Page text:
Monday, May 30, 2011

Hive #2 Inspection May 28, 2011

We completed the first inspection of our new "Nucleus" Hive, which we brought home and placed in our Apiary on Friday, May 20th.  The Bees were calm and well behaved and we removed frames and took a look at the hive progress.  We didn't see any new eggs or Larvae, but they still have some capped brood that hasn't emerged yet.  They are doing a good job at drawing comb on the empty frames, and we did see the Queen, and she appeared healthy.  She may not be mated as of yet, which would explain the absence of eggs and larvae.  They are taking the syrup we are feeding them, and storing lots of it in the frame cells, so that's a good sign things are fine.  They are also foraging, and bringing in pollen and storing it for the brood.  Hopefully by next weekend she will be laying and beginning the process of building up the bee population.

We did notice that the bees have constructed 2 Queen cells in the middle of the center frame.  Often times the hive will build Queen cells, in case they need to raise another Queen.  Time will tell if the Queen that came with the hive will be productive, or replaced by one the colony raises.  If they need a Queen, they will raise one, if the current Queen starts laying, they will discard the Queen cells.  The Bees know what's best for their colony, so we will let them dictate the course of action.

Below is a photo of the Queen Cells.  They look like a peanut hanging from the comb.  Some people say they resemble a Morel Mushroom.  Pretty neat stuff!
Another shot of a Queen Cell.  It is amazing to witness the dynamics of a Bee Colony!
The photo's below show both hives in their new location at our property in the country.  They seem to be happy there, and it is a short 5 minute drive from home!
Hopefully, when we inspect Hive #2 next weekend, we will have a laying Queen, and some pictures of Eggs, Larvae, and a growing bee population!

Saturday, May 21, 2011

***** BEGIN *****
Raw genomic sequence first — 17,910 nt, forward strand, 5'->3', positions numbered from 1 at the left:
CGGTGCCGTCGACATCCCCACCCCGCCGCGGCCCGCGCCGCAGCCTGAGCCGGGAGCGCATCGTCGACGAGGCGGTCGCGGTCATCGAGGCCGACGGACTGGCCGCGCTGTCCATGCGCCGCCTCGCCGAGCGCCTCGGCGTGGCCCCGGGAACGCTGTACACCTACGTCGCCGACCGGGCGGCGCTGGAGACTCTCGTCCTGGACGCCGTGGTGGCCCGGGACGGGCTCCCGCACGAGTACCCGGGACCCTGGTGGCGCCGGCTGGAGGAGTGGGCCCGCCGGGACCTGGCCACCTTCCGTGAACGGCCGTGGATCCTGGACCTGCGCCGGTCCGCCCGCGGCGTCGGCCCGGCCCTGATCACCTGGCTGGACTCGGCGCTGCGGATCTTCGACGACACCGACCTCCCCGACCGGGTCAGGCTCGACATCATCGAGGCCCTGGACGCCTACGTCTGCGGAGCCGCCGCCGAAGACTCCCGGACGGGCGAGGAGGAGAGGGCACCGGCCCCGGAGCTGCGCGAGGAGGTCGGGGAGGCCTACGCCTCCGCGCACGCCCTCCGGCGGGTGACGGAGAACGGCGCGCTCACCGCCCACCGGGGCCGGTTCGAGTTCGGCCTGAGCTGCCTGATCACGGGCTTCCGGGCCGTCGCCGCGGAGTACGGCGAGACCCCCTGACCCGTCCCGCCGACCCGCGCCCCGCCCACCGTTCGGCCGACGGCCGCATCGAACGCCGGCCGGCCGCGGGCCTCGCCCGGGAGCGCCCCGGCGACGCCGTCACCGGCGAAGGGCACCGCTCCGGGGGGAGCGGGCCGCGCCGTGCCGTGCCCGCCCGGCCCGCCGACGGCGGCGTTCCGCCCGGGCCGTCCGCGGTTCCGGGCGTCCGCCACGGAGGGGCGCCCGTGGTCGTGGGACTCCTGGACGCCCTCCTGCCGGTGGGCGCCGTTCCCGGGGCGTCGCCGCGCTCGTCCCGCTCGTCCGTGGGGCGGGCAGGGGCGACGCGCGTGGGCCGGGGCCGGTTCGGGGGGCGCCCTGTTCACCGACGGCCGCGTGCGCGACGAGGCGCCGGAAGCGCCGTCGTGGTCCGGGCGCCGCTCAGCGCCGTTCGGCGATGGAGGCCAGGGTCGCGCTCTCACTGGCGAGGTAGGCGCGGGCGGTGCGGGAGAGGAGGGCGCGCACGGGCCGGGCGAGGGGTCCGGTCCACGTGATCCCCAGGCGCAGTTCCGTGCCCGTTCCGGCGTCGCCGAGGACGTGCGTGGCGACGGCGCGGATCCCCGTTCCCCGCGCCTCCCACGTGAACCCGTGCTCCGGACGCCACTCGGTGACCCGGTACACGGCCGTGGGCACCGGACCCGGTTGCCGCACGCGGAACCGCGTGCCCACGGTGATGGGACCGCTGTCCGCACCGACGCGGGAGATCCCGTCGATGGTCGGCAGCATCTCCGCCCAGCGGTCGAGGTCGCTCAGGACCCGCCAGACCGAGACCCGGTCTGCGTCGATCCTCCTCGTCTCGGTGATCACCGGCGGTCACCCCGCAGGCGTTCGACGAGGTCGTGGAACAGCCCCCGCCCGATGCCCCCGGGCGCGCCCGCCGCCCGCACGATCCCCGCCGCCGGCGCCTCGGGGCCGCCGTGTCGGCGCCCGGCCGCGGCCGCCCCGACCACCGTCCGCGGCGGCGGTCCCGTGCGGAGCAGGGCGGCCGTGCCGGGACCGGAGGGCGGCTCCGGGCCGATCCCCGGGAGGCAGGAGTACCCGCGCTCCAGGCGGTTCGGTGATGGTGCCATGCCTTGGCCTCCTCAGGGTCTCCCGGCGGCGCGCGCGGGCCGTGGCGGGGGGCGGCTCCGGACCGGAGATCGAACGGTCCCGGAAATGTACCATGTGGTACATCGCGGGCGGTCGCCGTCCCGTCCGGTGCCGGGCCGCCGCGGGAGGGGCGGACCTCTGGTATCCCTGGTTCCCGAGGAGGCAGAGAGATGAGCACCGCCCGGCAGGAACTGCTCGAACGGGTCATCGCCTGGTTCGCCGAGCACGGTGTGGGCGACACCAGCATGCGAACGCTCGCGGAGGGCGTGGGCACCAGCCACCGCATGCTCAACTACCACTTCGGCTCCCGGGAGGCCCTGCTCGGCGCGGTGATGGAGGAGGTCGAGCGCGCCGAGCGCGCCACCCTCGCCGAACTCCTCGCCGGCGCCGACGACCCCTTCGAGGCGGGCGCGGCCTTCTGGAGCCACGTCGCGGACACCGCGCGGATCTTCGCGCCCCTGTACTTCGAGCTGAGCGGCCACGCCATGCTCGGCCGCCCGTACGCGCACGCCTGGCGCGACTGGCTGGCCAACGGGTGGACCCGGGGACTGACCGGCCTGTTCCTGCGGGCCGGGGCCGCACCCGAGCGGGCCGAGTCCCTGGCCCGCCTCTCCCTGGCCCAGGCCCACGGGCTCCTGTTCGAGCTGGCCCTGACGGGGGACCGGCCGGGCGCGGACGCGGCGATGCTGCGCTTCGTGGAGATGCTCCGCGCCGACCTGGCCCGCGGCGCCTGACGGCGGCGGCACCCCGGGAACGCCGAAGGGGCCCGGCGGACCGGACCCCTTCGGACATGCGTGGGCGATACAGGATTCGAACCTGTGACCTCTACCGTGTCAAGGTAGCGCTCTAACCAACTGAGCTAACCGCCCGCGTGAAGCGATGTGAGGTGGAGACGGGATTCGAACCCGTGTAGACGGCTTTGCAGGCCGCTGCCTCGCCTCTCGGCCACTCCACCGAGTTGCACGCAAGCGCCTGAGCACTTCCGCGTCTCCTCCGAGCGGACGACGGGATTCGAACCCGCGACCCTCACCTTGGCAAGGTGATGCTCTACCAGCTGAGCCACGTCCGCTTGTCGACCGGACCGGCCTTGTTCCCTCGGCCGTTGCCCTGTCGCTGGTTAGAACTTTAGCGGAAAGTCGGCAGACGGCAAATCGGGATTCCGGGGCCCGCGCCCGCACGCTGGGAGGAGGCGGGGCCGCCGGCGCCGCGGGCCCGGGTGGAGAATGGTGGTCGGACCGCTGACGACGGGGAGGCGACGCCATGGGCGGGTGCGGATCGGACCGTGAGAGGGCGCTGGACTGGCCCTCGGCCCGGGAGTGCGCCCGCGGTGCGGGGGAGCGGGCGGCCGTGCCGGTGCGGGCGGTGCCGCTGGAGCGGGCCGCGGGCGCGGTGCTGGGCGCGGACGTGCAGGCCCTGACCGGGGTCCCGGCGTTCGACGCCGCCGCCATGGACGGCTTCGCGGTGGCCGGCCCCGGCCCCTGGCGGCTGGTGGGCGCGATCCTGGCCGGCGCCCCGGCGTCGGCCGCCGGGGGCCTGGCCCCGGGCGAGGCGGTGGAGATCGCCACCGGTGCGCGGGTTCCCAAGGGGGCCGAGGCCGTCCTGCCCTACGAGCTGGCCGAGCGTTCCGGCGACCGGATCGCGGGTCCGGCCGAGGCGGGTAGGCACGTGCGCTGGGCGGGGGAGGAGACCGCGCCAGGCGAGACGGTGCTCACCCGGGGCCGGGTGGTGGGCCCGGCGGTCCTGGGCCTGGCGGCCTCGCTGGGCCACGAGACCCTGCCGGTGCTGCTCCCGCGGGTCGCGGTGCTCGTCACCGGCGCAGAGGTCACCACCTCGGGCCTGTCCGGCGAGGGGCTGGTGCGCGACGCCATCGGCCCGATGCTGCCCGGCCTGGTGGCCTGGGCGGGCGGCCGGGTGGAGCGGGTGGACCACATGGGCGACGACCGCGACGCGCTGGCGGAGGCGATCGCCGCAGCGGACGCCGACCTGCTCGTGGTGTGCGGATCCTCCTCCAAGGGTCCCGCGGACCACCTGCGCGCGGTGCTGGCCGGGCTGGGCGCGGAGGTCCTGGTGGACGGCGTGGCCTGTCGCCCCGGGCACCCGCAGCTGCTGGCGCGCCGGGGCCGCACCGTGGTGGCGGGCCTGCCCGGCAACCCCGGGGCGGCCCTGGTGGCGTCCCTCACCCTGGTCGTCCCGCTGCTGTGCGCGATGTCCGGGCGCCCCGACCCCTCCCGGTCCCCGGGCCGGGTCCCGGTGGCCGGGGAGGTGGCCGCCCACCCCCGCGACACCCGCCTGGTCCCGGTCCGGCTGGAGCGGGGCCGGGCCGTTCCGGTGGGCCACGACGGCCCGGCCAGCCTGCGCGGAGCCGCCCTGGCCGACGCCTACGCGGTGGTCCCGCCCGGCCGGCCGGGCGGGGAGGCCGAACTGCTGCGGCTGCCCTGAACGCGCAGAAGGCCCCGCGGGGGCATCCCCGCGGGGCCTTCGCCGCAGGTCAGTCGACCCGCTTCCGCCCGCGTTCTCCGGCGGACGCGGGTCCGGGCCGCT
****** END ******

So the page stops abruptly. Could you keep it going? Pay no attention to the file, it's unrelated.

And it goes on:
Hive #1 Inspection - May 21, 2011

With some much needed sunshine this morning, we did a thorough inspection of Bee Hive #1.
Hive inspections are important for the Beekeeper, so they can keep an eye on what the Bees are doing inside the hive.  Any problems can be spotted and dealt with before they become a big problem down the road.  So far, this hive is doing fantastic!  The Queen is laying lots of eggs, and we spotted many egg, lots of Larvae, and a lot of capped brood.  I would estimate the size of this hive has doubled since we installed the 3 pound package on April 16th.  They are foraging well, and bringing in a lot of pollen and nectar.

Here is a picture of a frame of capped honey that they will use to feed the colony:
The photo below shows a picture perfect brood pattern.  The oval section in the center is where the Queen will lay eggs.  Surrounding this oval are stores of nectar and pollen, which is used to feed the developing eggs and larvae.  This is what it should look like in a good hive.  Ms. Queen, you and your workers are doing a great job!
The photo below show newly layed eggs.  In the center of the photo, you can see the tiny white objects.  They look like tiny grains of rice.  When you see these in your hive, you know your Queen is alive and well, and doing her job of laying eggs.  We are always excited to spot eggs...........they are a good sign!
The photo below shows a frame that is loaded with busy bees!  The dark, orange colored material you see in some of the cells is pollen.  They store pollen to feed the brood in the colony.  There is also capped brood in some of these cells, along with honey.  They were busy girls today, taking full advantage of the nice weather.
Next week, it will time to inspect Hive #2 which I placed in the Bee Yard on Friday afternoon.  They were working hard this morning, and I will be interested to see if the Queen is laying by next weekend.  Hopefully, this new hive will do as well as Hive #1!

Saturday, May 7, 2011

It's Bee Moving Day.

Today is the day we relocate the Honey Bees to their new home in the country!  The plan is to prepare the area for the hive stand, get the hive stand set, and move the bees after dark when they have all returned home from their day of foraging.

Tomorrow morning when they wake up and go to work, they will have to re-orient themselves to their new location.  After thinking about the move, they will be better off in this rural location, with much more nectar and pollen to forage.  It won't be as satisfying as having the hives in the backyard, but the new location will satisfy the Zoning people, and make for more productive hives.  Basically, it's a win-win for the us and the Bees.

Once the move is complete, it's on to doing research and preparing a case for the Madison County Zoning Board to change their way of thinking about the importance of Honey Bees.  We do believe we can get the ordinances changed for the better, and we won't stop until we do.  It won't change our situation, but the goal is to make it better for future Beekeepers.  That alone will be worth the time and effort.  Paying it forward is what it's all about!